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Compounding Is The Eighth Wonder of The World


Thank you for taking the time to read my blog post. I am a sophomore undergraduate student at Ithaca College majoring in business administration and a marketing intern for Essex Trading Apparel! I am looking forward to sharing my investing journey with more blog posts in the future! I hope new investors can apply and analyze the lessons and experiences I have come across to make better investing decisions.


The start of the new year has been hectic and exciting for many new investors and traders. Some young investors made lots of money, yet the majority went home with their pockets half full. January was a terrible time to build a base of learning on investing and trading in the wake of the “meme stock” frenzy. The past couple of weeks has shown how inefficient the market can be. This is a poor time to learn about investing and trading as it does not replicate the normal patterns of the market and has many young and new investors thinking this type of behavior is more normal than it is.

Unfortunately many of my peers, like many other young new investors of the past few months, bought GameStop or AMC on their new zero commission Robinhood accounts. These are the same twenty year olds asking me questions several times a week on what stock looks good, what a short is, what a stop is, and more. I did not touch GameStop or AMC once during the market hysteria. I advised my friends to do the same. There was no fundamental or technical analysis driving the stock price volatility. This made it an incredibly high risk gamble.

My 2021 investing and trading career was more cautious and has been off to a good start. What has been more valuable than the little money I have made is the lessons I continue to learn from my mistakes. Details are important. Do all your work thoroughly because sometimes there is only one opportunity to get it right. A way in which I trade is through the heavy use of stop loss orders. Now I have to be careful as the SEC only allows 5 day trades a week if you have less than $25,000 in your brokerage account. When I buy a stock with the hope I am about to get that one opportunity, I always set a stop. I set a very close stop to where I buy it. Sometimes too close. If you set the stop too close to the current price, you aren't letting the trend breath. However, you want it close enough to the current price so you don't lose too much money if the stock decides to fold.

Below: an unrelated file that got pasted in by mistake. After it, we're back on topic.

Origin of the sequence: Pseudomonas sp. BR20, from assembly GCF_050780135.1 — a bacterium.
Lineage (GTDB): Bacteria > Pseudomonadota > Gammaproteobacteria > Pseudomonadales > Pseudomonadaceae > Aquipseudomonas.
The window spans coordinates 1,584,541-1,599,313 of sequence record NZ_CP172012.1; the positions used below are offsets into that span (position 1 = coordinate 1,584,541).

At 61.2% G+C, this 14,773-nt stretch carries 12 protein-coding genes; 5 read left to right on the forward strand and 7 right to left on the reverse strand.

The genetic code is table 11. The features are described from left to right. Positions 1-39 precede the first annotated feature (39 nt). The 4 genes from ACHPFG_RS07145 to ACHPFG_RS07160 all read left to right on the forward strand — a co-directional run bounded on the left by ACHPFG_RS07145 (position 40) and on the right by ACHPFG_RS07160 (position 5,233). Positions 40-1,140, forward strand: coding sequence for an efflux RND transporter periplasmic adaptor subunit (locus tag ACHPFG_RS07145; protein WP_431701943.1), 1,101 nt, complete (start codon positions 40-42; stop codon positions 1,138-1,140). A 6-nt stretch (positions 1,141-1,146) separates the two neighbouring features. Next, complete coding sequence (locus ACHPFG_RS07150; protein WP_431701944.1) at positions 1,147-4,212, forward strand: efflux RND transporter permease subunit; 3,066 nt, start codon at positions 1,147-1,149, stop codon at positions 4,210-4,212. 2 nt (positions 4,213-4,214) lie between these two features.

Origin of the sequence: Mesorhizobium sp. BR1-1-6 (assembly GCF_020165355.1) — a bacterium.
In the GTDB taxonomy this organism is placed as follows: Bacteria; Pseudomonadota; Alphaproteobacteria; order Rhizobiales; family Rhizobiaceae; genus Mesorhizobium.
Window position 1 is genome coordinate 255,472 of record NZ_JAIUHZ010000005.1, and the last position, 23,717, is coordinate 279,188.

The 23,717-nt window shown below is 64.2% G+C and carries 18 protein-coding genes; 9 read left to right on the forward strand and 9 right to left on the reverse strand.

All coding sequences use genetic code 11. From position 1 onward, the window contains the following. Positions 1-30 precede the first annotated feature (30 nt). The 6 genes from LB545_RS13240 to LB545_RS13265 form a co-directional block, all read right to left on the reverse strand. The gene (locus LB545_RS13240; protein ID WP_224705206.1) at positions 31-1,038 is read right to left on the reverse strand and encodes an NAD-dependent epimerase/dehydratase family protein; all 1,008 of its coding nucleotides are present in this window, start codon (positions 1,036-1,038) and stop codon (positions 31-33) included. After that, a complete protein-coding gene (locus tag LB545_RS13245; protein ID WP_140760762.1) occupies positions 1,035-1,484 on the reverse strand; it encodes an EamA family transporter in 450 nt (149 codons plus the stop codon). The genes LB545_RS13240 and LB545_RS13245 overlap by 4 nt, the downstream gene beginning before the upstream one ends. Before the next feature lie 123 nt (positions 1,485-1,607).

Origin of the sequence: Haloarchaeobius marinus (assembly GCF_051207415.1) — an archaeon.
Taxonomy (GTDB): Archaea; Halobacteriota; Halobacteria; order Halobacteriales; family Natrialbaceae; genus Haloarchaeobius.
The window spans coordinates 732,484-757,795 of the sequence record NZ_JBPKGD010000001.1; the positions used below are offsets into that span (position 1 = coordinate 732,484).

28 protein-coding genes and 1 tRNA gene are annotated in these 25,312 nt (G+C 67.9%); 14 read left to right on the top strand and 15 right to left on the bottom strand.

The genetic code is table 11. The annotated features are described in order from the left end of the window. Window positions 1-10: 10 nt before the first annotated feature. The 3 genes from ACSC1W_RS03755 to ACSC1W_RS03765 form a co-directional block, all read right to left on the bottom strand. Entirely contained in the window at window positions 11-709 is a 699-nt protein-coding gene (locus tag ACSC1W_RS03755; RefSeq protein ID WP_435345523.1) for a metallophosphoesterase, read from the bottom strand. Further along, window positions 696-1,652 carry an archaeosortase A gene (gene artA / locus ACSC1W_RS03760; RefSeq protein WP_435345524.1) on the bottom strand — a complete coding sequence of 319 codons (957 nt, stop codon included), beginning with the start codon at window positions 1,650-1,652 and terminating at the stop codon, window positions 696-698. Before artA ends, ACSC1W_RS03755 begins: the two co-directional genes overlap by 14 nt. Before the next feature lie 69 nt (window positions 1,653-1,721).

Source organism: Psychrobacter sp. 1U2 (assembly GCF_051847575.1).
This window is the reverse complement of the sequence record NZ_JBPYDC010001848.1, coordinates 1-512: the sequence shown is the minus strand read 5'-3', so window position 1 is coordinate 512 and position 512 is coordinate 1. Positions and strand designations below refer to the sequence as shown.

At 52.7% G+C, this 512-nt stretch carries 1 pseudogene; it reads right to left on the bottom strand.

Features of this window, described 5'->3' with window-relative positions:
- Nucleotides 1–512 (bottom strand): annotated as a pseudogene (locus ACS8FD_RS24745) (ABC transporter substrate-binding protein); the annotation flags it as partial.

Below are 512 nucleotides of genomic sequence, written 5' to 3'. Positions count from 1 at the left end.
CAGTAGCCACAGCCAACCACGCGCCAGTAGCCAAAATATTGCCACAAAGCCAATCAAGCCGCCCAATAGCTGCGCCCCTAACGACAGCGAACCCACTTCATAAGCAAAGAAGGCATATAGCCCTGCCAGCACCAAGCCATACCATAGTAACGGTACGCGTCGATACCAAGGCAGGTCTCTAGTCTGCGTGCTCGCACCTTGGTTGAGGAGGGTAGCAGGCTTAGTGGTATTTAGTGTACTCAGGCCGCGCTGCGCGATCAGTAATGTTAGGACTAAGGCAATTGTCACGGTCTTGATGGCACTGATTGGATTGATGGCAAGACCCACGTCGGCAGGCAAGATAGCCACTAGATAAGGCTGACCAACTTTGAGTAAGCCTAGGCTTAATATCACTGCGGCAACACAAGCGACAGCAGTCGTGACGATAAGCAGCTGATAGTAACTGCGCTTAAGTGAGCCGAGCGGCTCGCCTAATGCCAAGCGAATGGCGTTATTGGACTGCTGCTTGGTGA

Many investors use the recent support levels and place their stock there. I usually just look at the charts and decide a good spot to set it, usually around 5% lower than where it is. This is the reason I usually have a 1:2 win-lose ratio and still make money. I win big and lose small. Losses in stocks can be cancelled out by gains in others. This is why I am comfortable trading in speculative and growth stocks. These types of stocks may have more risk, but they have untapped potential with faster growth. You control this risk with setting smart stop loss orders, doing your research, and implementing basic technical analysis principles.


Run Down Of 2021 So Far


BYND - Win

Buy: $120 Sold: $188 Return: $68.00

TLRY - Win

Buy: $19.2 Sold: $25.4 Return: $49.60

WKHS - Win

Buy: $36.8 Sold: $39.8 Return: $9.00

SOLO - Win

Buy: $7.8 Sold: $9.15 Return: $27



PLUG - Loss

Buy: $66 Sold: $63 Return: -$12.00

SOL - Loss

Buy: $27.7 Sold: $26.5 Return: -$10.80

TLRY - Loss

Buy: $19.2 Sold: $18.2 Return: -$7

MUX - Loss

Buy: 1.240 Sold: $1.2 Return: -$3.20


Current Portfolio (As of 2/14)


Bought: $59.6 Current price: $62.8 Unrealized total gain: $9.72


Bought: $33.65 Current price: $38.17 Unrealized total gain: $22.6


Bought: $68.3 Current price: $67.48 Unrealized total gain: -$2.46


Bought: $45.34 Current Price: $43.90

Unrealized gain: -$7.23


Bought: $14.85 Current Price: $19.46

Unrealized gain: $27.66


I have no stop loss orders on NIO, PLTR, PLUG, or NIU. I am confident in these securities' long term growth. If I was able to have more than three day trades a week, I would definitely have stops on all of them.

On January 27th I bought PLUG after it had dropped in after hours from $73 to $68. It went down $2 more dollars to $66, where I bought it, thinking it was a quick and easy swing trade that would be at the $70 range soon. I set a stop at $63 and on February 2 it went below. However, two days later it went to $70 again. What I have learned is that with my limited day trading abilities, I should not set my stops so close, as I can lose out on powerful rebounds, seen with PLUG shooting from $61 to $70 in two days right after it went below my stop loss order.

Lessons learned:

  • Do not set a stop loss order too close to where you buy the stock.

  • Do not try and get in right before you think it will reverse, if it is still bearish.

  • Do not always trust in “buying the dip.”

Safe trading,

~ Keegan Santasiere


Essex's Trading Quote of the Day (QotD)

"It's not whether you're right or wrong that's important, but how much money you make when you're right and how much you lose when you're wrong."

~ George Soros



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